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Book review: 'Becoming Lady Lockwood' is a twist on a Regency love story

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BECOMING LADY LOCKWOOD,” by Jennifer Moore, Covenant Communications, $14.99, 199 pages (f)
“Becoming Lady Lockwood” takes readers from balmy Jamaica and across the Atlantic to London in this Regency-era novel.
Amelia Beckett relishes the role of a widow as it relieves her of the stigma of being single, even if she never met her late husband, one Lord Lawrence Walter Drake, the Earl of Lockwood. And the proxy marriage was arranged by her father, Admiral Beckett, a demanding man she’s only seen a handful of times.
Amelia, the widowed Lady Lockwood, is content to manage the sugar plantation in Jamaica she received as an inheritance from her late mother. Walter Drake’s brother, Captain William Drake, isn’t happy with the marriage agreement and is determined to fight it to retain his family’s inheritance.
With orders to bring Amelia to London for a hearing on his warship, the HMS Venture, William and Amelia are thrown together time and time again on the ship through storms, whale sightings and fighting the French.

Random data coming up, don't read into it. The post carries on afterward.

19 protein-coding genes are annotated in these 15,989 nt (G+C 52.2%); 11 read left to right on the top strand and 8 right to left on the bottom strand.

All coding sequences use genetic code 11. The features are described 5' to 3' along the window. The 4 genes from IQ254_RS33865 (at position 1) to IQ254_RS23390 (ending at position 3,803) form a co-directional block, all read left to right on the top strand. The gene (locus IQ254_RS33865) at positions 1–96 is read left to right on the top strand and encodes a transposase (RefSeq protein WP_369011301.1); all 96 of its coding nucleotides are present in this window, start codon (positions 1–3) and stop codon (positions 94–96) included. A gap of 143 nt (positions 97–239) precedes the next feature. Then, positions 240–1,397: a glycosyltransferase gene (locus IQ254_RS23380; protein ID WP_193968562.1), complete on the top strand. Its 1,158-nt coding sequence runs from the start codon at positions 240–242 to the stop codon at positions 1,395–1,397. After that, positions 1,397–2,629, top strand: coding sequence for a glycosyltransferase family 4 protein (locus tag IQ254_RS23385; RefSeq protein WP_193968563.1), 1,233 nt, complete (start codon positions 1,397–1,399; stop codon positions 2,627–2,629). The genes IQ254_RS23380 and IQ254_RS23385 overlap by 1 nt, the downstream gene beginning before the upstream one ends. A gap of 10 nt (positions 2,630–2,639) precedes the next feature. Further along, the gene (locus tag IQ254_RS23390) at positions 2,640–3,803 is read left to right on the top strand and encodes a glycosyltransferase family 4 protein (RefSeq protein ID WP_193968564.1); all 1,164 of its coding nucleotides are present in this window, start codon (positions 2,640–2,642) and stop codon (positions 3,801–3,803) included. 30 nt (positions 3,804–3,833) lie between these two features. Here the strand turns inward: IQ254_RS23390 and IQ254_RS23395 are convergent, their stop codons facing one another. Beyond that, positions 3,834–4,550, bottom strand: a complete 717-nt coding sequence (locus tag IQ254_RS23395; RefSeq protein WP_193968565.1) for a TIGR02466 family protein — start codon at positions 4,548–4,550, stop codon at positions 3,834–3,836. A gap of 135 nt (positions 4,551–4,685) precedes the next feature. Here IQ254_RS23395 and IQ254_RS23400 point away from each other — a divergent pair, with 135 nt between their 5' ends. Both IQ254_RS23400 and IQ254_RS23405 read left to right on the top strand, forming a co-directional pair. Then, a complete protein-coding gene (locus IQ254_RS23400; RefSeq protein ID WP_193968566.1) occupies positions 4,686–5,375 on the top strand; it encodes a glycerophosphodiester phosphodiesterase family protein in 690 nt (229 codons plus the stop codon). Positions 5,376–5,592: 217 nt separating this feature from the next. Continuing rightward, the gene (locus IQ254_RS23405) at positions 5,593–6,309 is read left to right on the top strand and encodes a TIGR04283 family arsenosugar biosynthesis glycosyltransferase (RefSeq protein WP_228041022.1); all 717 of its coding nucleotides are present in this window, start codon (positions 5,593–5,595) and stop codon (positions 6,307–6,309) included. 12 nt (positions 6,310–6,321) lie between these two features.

There is an undercurrent of mystery as the planned route of the ship isn’t the usual one and the sailors find evidence of treason the French ship. And the clues lead back to Amelia’s marriage.
Amelia, who was raised in Jamaica, is very independent and kind to those around her as she works to help out on the ship and finds herself falling for the captain.
“Becoming Lady Lockwood,” Utah author Jennifer Moore’s debut novel, is a fun twist on a Regency love story. While there are a few predictable elements, the novel is well-paced; it's a sweet love story with enough twists to keep it interesting.
There is no swearing and any romance is kept to kissing. There are a couple of battle scenes where the deaths are not detailed.

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